verb (used with object), knobbed, knob·bing.
Origin of knob
Examples from the Web for knob
Then, after carefully replacing the knob, it could be left there undetected.
But it was still the place where Kandynce did not need eyesight to find a door or a drawer or a knob.
When Hank comes home and has a little sip of the Knob Creek--it was in that scene.Dean Norris Deconstructs “Breaking Bad’s” Hank Schrader|Andrew Romano|September 2, 2013|DAILY BEAST
Terrified, she and her son cried as the man tried to turn the knob of the door where they hid.Zimmerman’s Twin Lakes Community Was on Edge Before Trayvon Shooting|Amy Green|March 28, 2012|DAILY BEAST
The numbers back up what I heard at places like the Knob Creek Machine Gun Shoot.
He grasped the knob, turned it and quickly threw the door open.The Passing of Ku Sui|Anthony Gilmore
When he reached the front door he just grabbed hold of the knob, twisted it, shoved open the door and barged right inside.Dave Dawson on the Russian Front|R. Sidney Bowen
She rose and, holding her letter to her bosom, closed her eyes and stood with a hand on the knob.In the Heart of a Fool|William Allen White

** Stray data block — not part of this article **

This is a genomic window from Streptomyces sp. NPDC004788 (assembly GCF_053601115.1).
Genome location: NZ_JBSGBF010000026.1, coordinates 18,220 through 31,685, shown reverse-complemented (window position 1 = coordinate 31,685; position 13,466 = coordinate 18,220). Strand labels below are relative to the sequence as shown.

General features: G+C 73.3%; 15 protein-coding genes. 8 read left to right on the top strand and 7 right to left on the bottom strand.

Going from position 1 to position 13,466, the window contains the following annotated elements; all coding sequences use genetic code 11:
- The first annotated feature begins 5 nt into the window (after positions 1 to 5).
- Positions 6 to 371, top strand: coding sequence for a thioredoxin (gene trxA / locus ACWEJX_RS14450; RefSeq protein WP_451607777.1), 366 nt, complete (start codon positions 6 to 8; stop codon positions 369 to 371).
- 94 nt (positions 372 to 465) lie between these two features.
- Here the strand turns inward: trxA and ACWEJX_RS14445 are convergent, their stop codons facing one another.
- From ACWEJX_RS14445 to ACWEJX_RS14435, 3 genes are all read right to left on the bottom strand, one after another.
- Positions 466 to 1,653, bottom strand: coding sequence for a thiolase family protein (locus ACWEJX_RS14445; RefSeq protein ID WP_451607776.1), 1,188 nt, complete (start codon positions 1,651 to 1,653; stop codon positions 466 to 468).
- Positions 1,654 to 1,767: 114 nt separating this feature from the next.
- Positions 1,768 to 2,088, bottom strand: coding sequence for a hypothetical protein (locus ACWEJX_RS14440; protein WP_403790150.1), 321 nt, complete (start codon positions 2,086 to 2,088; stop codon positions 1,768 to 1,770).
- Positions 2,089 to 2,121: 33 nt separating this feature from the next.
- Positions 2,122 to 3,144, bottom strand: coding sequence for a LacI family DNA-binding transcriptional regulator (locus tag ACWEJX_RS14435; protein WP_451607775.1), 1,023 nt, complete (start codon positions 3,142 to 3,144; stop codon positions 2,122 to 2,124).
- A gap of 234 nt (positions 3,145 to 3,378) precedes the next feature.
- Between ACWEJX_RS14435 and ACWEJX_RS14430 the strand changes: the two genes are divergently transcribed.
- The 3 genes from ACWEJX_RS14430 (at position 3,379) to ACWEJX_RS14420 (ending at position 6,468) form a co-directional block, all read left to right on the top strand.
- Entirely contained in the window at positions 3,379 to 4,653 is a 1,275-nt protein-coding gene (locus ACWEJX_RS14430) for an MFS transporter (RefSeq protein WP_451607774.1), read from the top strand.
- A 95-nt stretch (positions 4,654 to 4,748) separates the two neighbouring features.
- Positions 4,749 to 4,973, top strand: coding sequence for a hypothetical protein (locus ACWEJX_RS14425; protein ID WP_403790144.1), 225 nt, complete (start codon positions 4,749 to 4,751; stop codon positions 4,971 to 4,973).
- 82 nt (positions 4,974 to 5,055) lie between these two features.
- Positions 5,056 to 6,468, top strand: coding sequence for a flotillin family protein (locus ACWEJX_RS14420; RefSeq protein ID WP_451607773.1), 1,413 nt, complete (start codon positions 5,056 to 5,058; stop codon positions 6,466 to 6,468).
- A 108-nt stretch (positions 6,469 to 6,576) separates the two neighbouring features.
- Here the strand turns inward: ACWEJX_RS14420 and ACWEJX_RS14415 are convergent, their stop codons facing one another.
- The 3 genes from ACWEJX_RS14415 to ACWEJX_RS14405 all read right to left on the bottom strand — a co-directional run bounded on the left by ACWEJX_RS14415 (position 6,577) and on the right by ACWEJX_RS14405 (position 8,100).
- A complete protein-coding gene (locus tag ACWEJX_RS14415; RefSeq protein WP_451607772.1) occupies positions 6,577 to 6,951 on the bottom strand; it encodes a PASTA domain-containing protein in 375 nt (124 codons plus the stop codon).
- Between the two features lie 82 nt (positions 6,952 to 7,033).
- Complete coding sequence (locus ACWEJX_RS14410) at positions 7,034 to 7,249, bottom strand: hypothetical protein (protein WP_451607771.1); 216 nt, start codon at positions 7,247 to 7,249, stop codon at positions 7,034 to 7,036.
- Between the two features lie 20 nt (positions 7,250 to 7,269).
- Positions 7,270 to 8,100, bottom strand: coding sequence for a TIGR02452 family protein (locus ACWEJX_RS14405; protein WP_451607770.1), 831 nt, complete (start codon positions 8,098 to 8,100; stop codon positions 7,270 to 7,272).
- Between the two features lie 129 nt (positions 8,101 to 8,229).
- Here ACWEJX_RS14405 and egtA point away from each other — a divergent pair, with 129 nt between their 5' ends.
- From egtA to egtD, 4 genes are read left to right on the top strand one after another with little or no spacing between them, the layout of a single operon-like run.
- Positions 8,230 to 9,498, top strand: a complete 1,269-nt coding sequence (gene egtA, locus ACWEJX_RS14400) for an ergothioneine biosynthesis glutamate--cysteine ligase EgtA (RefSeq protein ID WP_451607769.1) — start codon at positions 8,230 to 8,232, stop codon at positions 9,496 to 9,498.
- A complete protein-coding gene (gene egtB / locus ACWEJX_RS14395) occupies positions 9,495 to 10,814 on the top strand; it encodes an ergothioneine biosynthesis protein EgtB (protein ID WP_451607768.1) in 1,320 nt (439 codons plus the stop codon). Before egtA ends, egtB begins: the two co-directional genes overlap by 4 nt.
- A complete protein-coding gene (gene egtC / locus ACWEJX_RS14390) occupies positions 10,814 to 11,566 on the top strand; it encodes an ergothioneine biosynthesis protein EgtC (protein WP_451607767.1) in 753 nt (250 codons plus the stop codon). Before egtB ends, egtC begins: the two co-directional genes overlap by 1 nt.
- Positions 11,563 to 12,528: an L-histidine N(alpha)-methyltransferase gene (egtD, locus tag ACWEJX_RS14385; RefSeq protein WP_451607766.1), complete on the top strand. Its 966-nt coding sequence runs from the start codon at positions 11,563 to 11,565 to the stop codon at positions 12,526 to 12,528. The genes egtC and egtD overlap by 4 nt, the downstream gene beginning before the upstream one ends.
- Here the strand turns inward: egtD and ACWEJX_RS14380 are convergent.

First Sybil went and hung a towel over the knob of the lock, so as to darken the key-hole of the door guarded by Purley.Cruel As The Grave|Mrs. Emma D. E. N. Southworth
"Keep it here for me until I see how long I'm to be away," answered Lloyd, her hand upon the knob.A Man's Woman|Frank Norris
British Dictionary definitions for knob
verb knobs, knobbing or knobbed
Word Origin for knob
Word Origin and History for knob
late 14c., knobe, probably from a Scandinavian or German source (cf. Middle Low German knobbe "knob," Middle Dutch cnoppe, Dutch knop, Old Frisian knopp, knapp, Old High German knopf, German Knopf "button," Old Norse knyfill "short horn"). Meaning "knoll, isolated round hill" is first recorded 1640s, especially in U.S.